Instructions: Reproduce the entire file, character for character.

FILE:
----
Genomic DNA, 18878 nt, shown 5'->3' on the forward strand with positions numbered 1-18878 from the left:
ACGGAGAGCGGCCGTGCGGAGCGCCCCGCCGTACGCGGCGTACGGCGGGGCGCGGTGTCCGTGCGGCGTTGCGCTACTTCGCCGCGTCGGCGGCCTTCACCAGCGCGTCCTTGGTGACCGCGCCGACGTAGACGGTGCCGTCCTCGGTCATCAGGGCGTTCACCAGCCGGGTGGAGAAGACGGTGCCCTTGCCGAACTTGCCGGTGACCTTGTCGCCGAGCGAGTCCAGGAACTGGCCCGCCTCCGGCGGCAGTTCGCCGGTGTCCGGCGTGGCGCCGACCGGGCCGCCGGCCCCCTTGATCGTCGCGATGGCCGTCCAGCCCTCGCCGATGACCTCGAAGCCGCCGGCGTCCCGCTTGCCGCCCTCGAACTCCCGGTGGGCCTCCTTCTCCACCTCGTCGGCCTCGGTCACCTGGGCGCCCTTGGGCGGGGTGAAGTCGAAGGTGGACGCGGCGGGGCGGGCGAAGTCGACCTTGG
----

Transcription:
Genomic DNA, 18878 nt, shown 5'->3' on the forward strand with positions numbered 1-18878 from the left:
ACGGAGAGCGGCCGTGCGGAGCGCCCCGCCGTACGCGGCGTACGGCGGGGCGCGGTGTCCGTGCGGCGTTGCGCTACTTCGCCGCGTCGGCGGCCTTCACCAGCGCGTCCTTGGTGACCGCGCCGACGTAGACGGTGCCGTCCTCGGTCATCAGGGCGTTCACCAGCCGGGTGGAGAAGACGGTGCCCTTGCCGAACTTGCCGGTGACCTTGTCGCCGAGCGAGTCCAGGAACTGGCCCGCCTCCGGCGGCAGTTCGCCGGTGTCCGGCGTGGCGCCGACCGGGCCGCCGGCCCCCTTGATCGTCGCGATGGCCGTCCAGCCCTCGCCGATGACCTCGAAGCCGCCGGCGTCCCGCTTGCCGCCCTCGAACTCCCGGTGGGCCTCCTTCTCCACCTCGTCGGCCTCGGTCACCTGGGCGCCCTTGGGCGGGGTGAAGTCGAAGGTGGACGCGGCGGGGCGGGCGAAGTCGACCTTGG